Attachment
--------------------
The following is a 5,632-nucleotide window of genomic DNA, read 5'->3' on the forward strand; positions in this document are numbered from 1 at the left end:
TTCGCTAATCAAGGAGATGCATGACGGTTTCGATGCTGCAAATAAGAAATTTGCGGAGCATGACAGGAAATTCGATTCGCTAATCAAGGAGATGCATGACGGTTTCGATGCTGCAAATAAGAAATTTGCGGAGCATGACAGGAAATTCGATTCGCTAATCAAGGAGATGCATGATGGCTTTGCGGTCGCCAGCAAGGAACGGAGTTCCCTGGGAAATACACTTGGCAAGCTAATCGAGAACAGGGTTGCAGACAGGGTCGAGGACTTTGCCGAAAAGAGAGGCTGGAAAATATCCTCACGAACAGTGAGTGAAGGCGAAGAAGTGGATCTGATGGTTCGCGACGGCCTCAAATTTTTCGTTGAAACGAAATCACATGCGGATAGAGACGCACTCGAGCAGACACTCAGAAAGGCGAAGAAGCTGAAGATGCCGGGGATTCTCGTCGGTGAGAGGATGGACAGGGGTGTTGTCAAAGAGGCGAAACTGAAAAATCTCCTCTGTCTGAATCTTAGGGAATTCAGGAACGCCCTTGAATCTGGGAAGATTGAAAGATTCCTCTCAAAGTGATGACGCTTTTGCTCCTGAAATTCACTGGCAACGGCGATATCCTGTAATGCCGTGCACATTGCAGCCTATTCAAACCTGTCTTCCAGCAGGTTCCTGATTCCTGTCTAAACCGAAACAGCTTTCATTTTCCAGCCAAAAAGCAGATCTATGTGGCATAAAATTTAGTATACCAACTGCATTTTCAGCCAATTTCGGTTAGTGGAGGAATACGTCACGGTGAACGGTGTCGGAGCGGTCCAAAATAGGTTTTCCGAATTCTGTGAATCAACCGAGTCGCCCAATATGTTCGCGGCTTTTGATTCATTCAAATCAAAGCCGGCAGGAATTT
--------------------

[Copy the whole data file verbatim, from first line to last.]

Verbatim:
The following is a 5,632-nucleotide window of genomic DNA, read 5'->3' on the forward strand; positions in this document are numbered from 1 at the left end:
TTCGCTAATCAAGGAGATGCATGACGGTTTCGATGCTGCAAATAAGAAATTTGCGGAGCATGACAGGAAATTCGATTCGCTAATCAAGGAGATGCATGACGGTTTCGATGCTGCAAATAAGAAATTTGCGGAGCATGACAGGAAATTCGATTCGCTAATCAAGGAGATGCATGATGGCTTTGCGGTCGCCAGCAAGGAACGGAGTTCCCTGGGAAATACACTTGGCAAGCTAATCGAGAACAGGGTTGCAGACAGGGTCGAGGACTTTGCCGAAAAGAGAGGCTGGAAAATATCCTCACGAACAGTGAGTGAAGGCGAAGAAGTGGATCTGATGGTTCGCGACGGCCTCAAATTTTTCGTTGAAACGAAATCACATGCGGATAGAGACGCACTCGAGCAGACACTCAGAAAGGCGAAGAAGCTGAAGATGCCGGGGATTCTCGTCGGTGAGAGGATGGACAGGGGTGTTGTCAAAGAGGCGAAACTGAAAAATCTCCTCTGTCTGAATCTTAGGGAATTCAGGAACGCCCTTGAATCTGGGAAGATTGAAAGATTCCTCTCAAAGTGATGACGCTTTTGCTCCTGAAATTCACTGGCAACGGCGATATCCTGTAATGCCGTGCACATTGCAGCCTATTCAAACCTGTCTTCCAGCAGGTTCCTGATTCCTGTCTAAACCGAAACAGCTTTCATTTTCCAGCCAAAAAGCAGATCTATGTGGCATAAAATTTAGTATACCAACTGCATTTTCAGCCAATTTCGGTTAGTGGAGGAATACGTCACGGTGAACGGTGTCGGAGCGGTCCAAAATAGGTTTTCCGAATTCTGTGAATCAACCGAGTCGCCCAATATGTTCGCGGCTTTTGATTCATTCAAATCAAAGCCGGCAGGAATTT